“Our rice is in much better shape now. Last week, it looked rough. I don’t know that I’ve ever been more disappointed in how a rice crop looked. All that cold weather didn’t treat it well. But with warmer conditions, it has visibly turned around. Fields with a sick appearance last week look much healthier now.
“Soybeans are in a similar situation. Some guys have planted all their intended acres but others have none planted at all. Non-GMO growers don’t have any soybeans planted yet. But Mississippi County growers have planted a big part of their crop and most of that is up to a good stand.
“I don’t think we’ve had any major issues with soybeans. Maybe a few low ends flooded out, but cold weather hasn’t really affected them.”
Bobby Golden, Mississippi Extension Rice and Soil Fertility Agronomist
“It’s hard to say where we are with planting progress because people continue to plant more rice. About 80% of what would have been our intended acreage has been planted. But then out of the blue, a farmer will tell me he’s planted another 400 acres.
“A portion of all the newer acres is in row rice. Growers who haven’t farmed rice in the last 7 or 8 years – or certainly since 2011 – have some semblance of normal paddy production and/or row rice. Those farmers who’ve never raised rice are primarily going with row rice.
“Fields are still too wet in places to plant, particularly in the north Delta. But wet conditions also have held up planting on a localized basis in the mid-Delta.
“Plenty of levees are going up and a lot of people are flushing. But the main rice with water on it is where growers water-seeded acres, but that is a very minor part of the crop. I did just receive my first 2020 report of anyone flooding a rice field this year. At best, though, we’re 7 to 10 days out from seeing a flood on the bulk of our regular crop.
“Where rice is up, it looks good, other than paraquat drift issues in specific locations. Until the last few days (from 5/20), we haven’t had the kind of warm and sunny weather needed to bring rice out of the ground and keep it growing. Before that, the crop looked sick.
“We’re approaching the deadline for prevented planting, and a couple of people said they might take that route but hadn’t decided. Then in a couple of days, I would find out that they had planted more rice.
“Just two days of sunshine really perked things up and probably helped everyone’s outlook, too. That’s true for rice but probably for any other crop in the Delta this week.”
Dustin Harrell, Louisiana Rice Extension Specialist, LSU Rice Research Station, Crowley
“Most rice has been planted. Where anything is left to plant in south Louisiana, it’s crawfish rice. The bulk of our crop in southwest Louisiana is at green ring, and some early water-seeded rice is in early boot.
“Temperatures were very hot in March, and we got a quick jump on rice growth and development. But April was a little cooler than normal, and the same goes for May so far. Colder conditions slowed crop growth enough that we’ll be about on track for our normal harvest timing.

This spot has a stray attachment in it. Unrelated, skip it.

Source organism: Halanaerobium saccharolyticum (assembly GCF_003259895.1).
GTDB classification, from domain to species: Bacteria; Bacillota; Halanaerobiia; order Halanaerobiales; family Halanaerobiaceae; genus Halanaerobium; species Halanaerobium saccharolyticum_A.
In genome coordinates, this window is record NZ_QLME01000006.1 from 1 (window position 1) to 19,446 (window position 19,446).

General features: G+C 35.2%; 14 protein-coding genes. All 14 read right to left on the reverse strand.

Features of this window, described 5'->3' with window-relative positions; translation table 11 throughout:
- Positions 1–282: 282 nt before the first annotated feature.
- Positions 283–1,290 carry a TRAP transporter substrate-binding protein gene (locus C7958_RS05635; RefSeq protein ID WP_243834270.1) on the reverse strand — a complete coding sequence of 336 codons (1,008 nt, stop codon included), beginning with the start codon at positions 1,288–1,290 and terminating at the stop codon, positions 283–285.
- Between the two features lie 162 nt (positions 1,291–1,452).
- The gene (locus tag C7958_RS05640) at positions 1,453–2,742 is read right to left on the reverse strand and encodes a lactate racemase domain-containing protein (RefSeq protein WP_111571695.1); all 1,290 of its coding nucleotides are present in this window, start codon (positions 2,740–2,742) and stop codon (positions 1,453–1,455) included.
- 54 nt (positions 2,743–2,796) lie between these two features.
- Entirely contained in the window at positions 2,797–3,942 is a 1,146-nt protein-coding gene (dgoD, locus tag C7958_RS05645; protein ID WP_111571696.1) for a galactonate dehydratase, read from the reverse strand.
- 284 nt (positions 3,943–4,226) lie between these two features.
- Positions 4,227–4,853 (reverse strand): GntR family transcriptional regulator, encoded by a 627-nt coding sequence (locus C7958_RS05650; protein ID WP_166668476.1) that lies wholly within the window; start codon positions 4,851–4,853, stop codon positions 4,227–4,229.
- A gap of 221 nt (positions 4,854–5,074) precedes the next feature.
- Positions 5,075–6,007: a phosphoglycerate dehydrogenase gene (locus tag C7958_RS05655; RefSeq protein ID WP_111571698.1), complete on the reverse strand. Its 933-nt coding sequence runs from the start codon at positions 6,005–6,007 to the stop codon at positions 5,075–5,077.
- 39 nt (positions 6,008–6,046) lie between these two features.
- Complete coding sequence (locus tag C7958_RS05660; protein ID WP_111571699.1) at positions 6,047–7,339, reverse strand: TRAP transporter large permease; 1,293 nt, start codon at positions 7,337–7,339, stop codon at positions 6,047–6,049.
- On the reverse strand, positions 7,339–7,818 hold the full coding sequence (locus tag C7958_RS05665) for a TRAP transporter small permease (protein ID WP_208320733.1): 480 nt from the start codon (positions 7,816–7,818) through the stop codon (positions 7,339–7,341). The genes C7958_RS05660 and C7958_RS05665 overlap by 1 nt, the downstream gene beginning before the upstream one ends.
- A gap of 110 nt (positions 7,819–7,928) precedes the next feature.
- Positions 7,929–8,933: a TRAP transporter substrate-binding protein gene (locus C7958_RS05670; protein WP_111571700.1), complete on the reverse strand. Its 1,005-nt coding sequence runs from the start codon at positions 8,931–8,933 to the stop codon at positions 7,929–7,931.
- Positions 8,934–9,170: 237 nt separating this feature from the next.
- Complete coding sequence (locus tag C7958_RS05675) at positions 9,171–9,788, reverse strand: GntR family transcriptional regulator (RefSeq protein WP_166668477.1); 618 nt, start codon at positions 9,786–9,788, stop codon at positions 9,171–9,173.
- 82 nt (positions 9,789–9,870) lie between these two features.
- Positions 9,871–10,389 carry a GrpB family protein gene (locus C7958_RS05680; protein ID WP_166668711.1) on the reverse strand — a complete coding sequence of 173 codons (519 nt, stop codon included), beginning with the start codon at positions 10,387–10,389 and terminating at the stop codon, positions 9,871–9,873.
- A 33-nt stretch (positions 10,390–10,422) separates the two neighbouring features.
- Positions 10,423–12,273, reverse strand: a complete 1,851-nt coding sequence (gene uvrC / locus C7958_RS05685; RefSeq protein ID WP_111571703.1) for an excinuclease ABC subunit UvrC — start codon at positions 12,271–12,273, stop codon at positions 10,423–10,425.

“Now, temperatures appear to be creeping into the high 80s and low 90s, so we should see a noticeable difference in how the crop looks this week. Rain chances have increased for late this week and into next week, so we’ll also have to see how that plays into things.
“Most calls this week have been about how slowly rice is responding to midseason nitrogen applications. That delay is kind of expected with cooler weather and recent rainfall patterns, but hotter weather will bring us out of that.
“With most rice at midseason and some into early boot. start thinking about disease management. It’s time to gear up for smut control, which means applying propiconazole while rice is still in the boot. This is a prophylactic application. Keep in mind, too, that spraying after boot split has no effect on smut.
“We went through extreme smut problems last year in south Louisiana, so it’s imperative to act now if you had smut pressure in 2019. The spores are still very much with us. We didn’t worry much about smut in the past, but its presence has increased each year to the point that smut reached epidemic levels in 2019.”
M.O. Way, Texas A&M Entomologist, Beaumont
“Rice looks good. Chinch bugs are about the only problem people are dealing with this week. They’ve turned into an issue on both the east and west sides of Houston on heavier soils. Most folks go with a Dermacor seed treatment, but it doesn’t control chinch bugs. Farmers are coming in with a pyrethroid to control the insect.
“Warmer weather has settled over the crop, so rice is progressing fast now.”
Wayne Dulaney, Agronomist, Local Seed Co., Clarksdale, Mississippi
“Things are moving along pretty smoothly. I have farmers who are still putting a little rice in the ground. They’re about to back away from planting any more conventional varieties, but hybrid planting could linger for another week or two.
“On our own farm, we have rice planted on May 5 that came up quickly in that warm spell early this month. We’ll take some of that to a shallow flood tomorrow (5/22) as things look now. When we applied Command and Roundup, it was dry that week and we didn’t get a rain to activate it. But things warmed up enough for barnyardgrass to emerge, and we ended up with a bunch of two-leaf barnyardgrass that we had to spray.
“We decided to come in with fertilizer and bring that rice up to a very shallow flood. I hate flushing and will avoid it unless I need to gain a stand. At this point, it made more sense to come in with a pinpoint flood.